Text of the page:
Date: Fri, 23 Feb 96 23:06:38 -0800
From: Peter Langston <psl>
Subject: Reef Madness
[Where's Godzilla when you need him? -psl]
Forwarded-by: Daniel Steinberg <firstname.lastname@example.org>
From: Robin McDonald
Sydney, Australia--Oceanographic scientists say they have discovered a vast,
floating "reef" of the world's disposed condoms in the middle of the South
Pacific, about halfway between Tahiti and Antarctica. The phenomenal mass
is almost two miles long, an eighth of a mile wide, and in places up to 60
feet deep, the oceanographers say.
Mason Froule, Australian marine biologist at his country's Oceanographic
Laboratory Outpost on Macquarie Island, South Pacific, said the bizarre
accumulation is explained by a scientific term called "like aggregation"--
that is, the massing of similar objects over short or longer periods of time
due to wind or ocean currents, magnetic fields, buoyancy and other
"It's fairly common in the world's oceans," he said: natural events such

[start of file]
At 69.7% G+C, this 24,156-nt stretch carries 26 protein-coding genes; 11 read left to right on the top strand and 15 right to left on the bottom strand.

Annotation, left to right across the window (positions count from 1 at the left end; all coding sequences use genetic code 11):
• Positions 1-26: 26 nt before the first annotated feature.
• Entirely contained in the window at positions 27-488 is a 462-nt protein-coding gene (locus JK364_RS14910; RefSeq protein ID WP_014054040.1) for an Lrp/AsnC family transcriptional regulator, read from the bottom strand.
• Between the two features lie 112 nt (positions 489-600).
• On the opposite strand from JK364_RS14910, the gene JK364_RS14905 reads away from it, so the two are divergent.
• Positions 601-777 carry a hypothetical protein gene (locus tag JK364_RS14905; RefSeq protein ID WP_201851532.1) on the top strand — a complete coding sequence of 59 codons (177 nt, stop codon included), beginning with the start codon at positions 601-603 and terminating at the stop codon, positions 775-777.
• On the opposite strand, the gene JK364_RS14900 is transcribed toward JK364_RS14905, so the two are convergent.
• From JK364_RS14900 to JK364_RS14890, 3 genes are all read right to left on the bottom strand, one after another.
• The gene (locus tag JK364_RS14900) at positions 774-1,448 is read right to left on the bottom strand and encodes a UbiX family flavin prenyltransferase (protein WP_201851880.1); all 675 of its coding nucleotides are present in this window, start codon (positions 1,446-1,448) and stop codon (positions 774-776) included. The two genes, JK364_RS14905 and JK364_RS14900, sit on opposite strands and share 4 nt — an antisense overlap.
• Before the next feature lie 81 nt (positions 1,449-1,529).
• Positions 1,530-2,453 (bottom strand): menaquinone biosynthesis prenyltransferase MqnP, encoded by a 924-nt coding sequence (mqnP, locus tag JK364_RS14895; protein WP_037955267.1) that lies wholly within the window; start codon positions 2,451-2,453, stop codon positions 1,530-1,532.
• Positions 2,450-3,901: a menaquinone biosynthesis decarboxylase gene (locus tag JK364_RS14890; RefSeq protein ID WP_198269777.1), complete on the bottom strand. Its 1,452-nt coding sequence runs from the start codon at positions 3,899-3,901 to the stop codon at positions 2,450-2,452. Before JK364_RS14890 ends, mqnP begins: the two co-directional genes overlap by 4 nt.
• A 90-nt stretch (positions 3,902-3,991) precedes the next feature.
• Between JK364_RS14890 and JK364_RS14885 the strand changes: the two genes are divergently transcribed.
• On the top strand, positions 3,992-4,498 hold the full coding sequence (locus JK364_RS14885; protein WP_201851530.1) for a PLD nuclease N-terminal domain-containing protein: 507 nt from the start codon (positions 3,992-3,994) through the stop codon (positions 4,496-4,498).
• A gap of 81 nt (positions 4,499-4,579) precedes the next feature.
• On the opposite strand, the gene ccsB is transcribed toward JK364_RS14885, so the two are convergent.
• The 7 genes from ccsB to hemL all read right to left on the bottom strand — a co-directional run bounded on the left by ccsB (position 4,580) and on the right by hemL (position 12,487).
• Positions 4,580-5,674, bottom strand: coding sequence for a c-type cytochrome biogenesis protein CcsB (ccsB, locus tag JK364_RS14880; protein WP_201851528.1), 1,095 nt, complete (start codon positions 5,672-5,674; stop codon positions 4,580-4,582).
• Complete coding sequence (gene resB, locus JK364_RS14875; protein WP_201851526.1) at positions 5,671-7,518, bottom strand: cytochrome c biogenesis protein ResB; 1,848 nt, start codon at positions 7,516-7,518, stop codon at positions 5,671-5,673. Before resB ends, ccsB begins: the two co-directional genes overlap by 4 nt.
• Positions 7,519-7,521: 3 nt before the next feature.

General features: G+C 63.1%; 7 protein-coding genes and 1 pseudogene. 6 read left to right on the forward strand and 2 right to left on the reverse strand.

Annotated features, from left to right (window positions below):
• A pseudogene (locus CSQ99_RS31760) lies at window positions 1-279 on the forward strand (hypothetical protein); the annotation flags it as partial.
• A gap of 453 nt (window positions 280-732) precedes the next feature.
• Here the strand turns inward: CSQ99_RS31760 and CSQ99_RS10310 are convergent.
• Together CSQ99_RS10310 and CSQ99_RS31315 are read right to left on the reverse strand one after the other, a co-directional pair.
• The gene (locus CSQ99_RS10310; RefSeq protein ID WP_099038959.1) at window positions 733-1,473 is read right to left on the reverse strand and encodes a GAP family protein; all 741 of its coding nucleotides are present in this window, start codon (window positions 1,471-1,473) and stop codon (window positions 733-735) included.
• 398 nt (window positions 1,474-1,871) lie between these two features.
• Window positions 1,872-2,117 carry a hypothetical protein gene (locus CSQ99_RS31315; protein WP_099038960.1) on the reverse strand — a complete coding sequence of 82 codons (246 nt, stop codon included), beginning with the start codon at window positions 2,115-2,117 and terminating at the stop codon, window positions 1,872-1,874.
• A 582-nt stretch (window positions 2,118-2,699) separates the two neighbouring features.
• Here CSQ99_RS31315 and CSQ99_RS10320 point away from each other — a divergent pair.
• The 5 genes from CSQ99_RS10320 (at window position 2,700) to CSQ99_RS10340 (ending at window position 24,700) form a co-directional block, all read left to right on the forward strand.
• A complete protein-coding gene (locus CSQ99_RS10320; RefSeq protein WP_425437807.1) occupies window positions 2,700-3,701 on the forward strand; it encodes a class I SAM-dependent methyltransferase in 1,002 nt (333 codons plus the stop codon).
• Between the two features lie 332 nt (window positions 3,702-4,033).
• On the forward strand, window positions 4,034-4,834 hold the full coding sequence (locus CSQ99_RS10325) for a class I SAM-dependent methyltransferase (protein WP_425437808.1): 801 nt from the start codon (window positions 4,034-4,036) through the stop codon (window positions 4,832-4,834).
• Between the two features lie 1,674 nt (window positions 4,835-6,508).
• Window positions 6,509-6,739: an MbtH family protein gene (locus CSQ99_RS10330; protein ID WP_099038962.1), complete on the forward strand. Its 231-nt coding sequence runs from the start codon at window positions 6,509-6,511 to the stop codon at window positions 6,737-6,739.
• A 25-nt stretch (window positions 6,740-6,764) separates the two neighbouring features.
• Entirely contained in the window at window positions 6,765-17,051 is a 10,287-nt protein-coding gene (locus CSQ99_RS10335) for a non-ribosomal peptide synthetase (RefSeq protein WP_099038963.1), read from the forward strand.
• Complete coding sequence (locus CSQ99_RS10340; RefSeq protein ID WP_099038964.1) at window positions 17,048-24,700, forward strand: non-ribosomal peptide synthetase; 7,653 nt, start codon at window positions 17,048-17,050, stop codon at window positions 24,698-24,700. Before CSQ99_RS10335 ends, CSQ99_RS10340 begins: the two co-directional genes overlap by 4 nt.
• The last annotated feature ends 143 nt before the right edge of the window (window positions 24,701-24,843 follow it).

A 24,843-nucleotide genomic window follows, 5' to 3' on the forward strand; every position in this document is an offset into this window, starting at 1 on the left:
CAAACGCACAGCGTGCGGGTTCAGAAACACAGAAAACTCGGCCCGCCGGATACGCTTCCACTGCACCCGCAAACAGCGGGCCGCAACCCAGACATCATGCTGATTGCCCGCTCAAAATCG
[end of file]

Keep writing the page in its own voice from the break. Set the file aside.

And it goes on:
as red tides, for example, are instances of "like aggregation."
"People with pets that shed lots of hair can see it in their own homes,"
Froule added. "The dog sheds everywhere in the room, but after falling out,
the fur soon collects in a few clumps and masses."
Froule said ocean "reefs" of styrofoam and detergent residues have been
observed in the South Pacific and elsewhere for many years, but they are
usually broken up by storms before they become large or hazardous.
He believes the huge concentration of condoms, not reported before, is more
resilient than other aggregating" ocean materials, and may have been
developing for decades.
Froule said parts of the newly discovered reef are matted together so
densely that "you could almost land a plane on it."
"I suppose it would be funny if it didn't pose the hazard it does to marine
life and navigation," Froule stated.
"I pity any freighter, submarine, or dolphin, for that matter, that might
run into it."
The biologist said he and his Australian scientific colleagues will have
the reef mapped by satellite and monitored from now on to see if it expands,
breaks up, or drifts from its current location (reported at 63 degrees
latitude and 154 degrees longitude).
Froule said there would not be much point in trying to break up the pulpy
mass with explosives or other devices. "It seems pretty indestructible,"
The world's industrialized nations are estimated to consume and dispose of
nearly 300 million condoms a year. Industry analysts say about a third of
the discards become waterborne.
© 1996 Peter Langston